In this case, Althea is widowed and, besides, she also has to care for her aged mother, Beatrice, and a small child, Janice. Therefore, she could rightfully claim for support for the care of her dependents. Janice also needs to be supported in order to ensure that she remains in her mother's care. Since the child also needs medical attention for her physical and psychological problems; she could well be placed in the "special care category." It is also necessary for the community care authorities to provide Janice with the required health and educational provisions as deemed necessary by attending health care professionals.
The predominant and underlying aspects, which need to be considered, while deciding matters concerning her upbringing, lie in the ultimate welfare of the child. It also considers, that any delay in making prognosis of the problem, would be likely to act as a potential detriment to the welfare of the child and her future. The ethical and human considerations are required to be taken into account for every analysis, and the likely effect of changes in tender minds of the child, upon shift of environment and circumstances, also needs to be pre-assessed. The opinion is that, when predictable betterment opportunities accrue to the child, by adopting this order, it is well within the realms of judicious decision making, to implement them rather than deprive the child of these betterments by not implementing them. (Care and supervision orders. 1989).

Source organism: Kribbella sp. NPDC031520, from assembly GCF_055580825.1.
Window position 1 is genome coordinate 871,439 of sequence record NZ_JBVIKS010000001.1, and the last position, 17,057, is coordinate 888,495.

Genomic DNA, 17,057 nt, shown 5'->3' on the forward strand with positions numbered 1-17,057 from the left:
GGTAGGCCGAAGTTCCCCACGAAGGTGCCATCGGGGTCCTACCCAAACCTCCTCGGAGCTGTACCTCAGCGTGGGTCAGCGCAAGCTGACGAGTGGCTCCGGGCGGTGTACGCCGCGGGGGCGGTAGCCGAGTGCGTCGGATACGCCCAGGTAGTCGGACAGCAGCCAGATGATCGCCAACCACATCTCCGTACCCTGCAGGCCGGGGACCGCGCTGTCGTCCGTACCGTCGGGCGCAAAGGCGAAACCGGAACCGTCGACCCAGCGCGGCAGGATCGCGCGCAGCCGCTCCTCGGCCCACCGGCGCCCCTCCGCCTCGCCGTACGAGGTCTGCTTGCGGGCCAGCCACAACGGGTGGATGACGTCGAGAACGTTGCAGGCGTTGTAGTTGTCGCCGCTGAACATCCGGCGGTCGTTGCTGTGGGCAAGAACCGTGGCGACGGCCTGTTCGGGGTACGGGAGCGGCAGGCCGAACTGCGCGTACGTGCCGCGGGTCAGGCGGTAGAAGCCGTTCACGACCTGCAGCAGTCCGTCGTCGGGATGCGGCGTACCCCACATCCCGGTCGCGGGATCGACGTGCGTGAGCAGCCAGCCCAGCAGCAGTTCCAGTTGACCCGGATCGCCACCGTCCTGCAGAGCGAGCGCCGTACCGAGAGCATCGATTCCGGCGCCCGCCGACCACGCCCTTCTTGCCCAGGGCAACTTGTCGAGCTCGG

There is a need for "provision of alternative accommodation when children cannot be cared for in their own homes." (Johns 2007, P 4).
Further, it is also necessary to take into account the rules contained in Chapter 3: Placement for adoption under the adoption condition order as delineated under Section 18 (Placement for adoption by agencies), Section 19(Placing children with parental consent and Section 20 (advance Consent to adoption) of the Children Act 2002. (Placement for adoption and adoption orders. 2002).
It is well within the rights of the concerned agency (ies) to act within the ambit of prescribed law.The organization of social work needs to consider the aspects of Althea's mother, Beatrice, who consistently refuse to seek help from any social service organization .It also has to consider the fact that the child, Janice, is emotionally withdrawn, prone to bed-wetting, and constantly in need of her mother's company. Janice's mother suffers from depression and is unable to tend to the child's needs. Therefore, it is necessary that the child be sent to an approved home, in the care of local authority, or cared by foster parents or adoption centres which will be in the interest of the child's welfare. . "Fostering is a way of providing a family life for children who cannot live with their own parents." (British Association for Adoption & Fostering. 2007).